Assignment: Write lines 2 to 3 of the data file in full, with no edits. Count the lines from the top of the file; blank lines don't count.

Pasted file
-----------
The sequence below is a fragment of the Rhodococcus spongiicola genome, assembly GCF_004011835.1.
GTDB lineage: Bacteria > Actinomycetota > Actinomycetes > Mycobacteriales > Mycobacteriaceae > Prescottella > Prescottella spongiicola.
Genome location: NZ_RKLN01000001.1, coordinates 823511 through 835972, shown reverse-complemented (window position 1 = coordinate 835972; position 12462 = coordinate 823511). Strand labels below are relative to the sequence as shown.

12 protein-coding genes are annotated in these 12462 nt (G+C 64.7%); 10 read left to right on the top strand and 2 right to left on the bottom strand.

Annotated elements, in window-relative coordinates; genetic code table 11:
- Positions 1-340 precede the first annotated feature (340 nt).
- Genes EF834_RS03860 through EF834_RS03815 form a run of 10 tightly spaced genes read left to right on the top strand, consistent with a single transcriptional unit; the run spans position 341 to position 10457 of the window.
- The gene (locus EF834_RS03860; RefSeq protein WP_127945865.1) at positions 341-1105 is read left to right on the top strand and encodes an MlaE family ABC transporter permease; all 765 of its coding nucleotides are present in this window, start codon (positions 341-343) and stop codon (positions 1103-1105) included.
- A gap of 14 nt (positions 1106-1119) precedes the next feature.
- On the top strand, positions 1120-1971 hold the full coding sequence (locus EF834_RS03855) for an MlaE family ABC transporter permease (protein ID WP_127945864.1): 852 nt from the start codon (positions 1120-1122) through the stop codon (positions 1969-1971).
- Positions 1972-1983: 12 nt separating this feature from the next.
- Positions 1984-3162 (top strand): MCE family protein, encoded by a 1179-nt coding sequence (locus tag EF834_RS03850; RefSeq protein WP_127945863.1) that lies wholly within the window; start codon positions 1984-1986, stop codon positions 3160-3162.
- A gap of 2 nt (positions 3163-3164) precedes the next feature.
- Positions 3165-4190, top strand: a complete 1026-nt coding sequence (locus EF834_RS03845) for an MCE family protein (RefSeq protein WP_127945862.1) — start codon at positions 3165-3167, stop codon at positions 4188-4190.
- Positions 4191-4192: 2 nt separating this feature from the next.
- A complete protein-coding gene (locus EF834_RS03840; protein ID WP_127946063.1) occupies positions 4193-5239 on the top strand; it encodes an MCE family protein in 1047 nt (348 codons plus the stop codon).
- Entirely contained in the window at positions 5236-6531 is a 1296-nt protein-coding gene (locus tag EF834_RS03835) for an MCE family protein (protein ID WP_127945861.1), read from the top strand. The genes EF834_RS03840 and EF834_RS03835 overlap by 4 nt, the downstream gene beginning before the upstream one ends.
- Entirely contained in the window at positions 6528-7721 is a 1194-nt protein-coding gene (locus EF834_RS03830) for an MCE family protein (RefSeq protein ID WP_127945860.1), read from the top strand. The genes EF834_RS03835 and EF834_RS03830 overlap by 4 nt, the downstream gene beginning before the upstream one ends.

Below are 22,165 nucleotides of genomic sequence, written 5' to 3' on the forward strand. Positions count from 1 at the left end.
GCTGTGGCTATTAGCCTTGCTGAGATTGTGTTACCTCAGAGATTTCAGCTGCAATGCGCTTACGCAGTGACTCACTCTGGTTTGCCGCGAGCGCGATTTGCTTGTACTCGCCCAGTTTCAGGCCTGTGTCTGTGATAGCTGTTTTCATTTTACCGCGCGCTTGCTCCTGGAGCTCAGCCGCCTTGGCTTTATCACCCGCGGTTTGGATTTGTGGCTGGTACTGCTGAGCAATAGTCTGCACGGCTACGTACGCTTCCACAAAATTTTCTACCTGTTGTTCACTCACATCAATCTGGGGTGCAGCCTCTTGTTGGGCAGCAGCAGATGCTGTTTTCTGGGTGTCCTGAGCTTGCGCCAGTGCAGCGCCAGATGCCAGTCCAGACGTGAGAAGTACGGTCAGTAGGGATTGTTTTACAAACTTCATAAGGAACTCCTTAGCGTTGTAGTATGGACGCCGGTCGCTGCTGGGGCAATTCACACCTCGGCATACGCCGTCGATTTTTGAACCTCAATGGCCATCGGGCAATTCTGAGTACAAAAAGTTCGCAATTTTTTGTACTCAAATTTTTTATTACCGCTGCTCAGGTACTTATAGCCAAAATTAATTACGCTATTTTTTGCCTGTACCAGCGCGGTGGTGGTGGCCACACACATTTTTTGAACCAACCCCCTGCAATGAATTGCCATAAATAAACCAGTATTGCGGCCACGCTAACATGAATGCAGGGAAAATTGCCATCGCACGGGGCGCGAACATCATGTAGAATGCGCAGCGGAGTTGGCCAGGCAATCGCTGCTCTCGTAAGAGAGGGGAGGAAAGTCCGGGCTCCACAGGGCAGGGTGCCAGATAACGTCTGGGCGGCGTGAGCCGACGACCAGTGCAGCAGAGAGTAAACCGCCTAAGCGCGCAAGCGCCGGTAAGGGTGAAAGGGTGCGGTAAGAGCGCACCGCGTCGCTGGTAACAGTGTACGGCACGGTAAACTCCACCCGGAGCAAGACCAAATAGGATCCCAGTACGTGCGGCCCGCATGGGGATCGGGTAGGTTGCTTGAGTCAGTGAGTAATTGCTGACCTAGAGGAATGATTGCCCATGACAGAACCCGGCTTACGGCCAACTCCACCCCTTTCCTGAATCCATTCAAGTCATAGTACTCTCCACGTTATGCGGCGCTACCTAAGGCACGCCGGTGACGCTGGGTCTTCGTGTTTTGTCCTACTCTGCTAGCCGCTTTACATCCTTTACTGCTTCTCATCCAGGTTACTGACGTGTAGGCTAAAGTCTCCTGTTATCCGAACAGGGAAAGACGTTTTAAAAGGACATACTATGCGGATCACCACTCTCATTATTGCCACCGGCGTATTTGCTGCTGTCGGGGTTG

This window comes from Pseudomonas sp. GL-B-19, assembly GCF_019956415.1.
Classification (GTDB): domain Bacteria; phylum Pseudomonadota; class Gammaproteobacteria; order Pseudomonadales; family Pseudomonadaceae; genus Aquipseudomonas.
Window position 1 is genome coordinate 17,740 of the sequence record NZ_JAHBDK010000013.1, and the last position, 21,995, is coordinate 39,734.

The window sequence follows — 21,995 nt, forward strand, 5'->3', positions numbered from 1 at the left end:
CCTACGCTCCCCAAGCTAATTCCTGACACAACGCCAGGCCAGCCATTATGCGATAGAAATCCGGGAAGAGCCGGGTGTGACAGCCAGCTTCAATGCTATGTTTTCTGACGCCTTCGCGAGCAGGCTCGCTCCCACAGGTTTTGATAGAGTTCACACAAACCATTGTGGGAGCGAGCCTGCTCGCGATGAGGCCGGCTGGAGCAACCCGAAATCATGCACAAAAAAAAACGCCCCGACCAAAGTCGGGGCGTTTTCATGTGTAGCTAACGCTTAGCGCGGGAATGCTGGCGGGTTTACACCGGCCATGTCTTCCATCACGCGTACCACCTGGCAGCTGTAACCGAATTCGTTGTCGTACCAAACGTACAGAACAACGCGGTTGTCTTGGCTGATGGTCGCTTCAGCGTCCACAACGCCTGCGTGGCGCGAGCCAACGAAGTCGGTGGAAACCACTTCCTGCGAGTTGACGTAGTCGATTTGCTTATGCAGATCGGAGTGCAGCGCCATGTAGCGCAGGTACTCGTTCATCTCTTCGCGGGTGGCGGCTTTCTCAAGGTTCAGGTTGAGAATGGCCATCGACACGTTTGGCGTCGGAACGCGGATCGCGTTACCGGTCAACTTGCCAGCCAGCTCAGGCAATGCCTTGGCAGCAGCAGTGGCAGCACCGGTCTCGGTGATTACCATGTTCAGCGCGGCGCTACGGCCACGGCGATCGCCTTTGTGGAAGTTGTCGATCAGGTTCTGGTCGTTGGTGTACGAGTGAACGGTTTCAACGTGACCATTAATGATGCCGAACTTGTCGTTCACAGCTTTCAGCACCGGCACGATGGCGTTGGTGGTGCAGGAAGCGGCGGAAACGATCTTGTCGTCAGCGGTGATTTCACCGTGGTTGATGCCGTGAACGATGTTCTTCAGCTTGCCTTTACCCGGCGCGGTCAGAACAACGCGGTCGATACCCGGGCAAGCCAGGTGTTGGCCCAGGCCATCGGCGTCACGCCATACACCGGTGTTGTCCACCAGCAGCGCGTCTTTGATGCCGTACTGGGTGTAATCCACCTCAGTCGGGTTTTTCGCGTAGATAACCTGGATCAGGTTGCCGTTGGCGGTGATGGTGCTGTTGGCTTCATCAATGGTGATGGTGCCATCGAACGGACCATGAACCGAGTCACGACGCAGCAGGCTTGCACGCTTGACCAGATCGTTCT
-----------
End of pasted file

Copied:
GTDB lineage: Bacteria > Actinomycetota > Actinomycetes > Mycobacteriales > Mycobacteriaceae > Prescottella > Prescottella spongiicola.
Genome location: NZ_RKLN01000001.1, coordinates 823511 through 835972, shown reverse-complemented (window position 1 = coordinate 835972; position 12462 = coordinate 823511). Strand labels below are relative to the sequence as shown.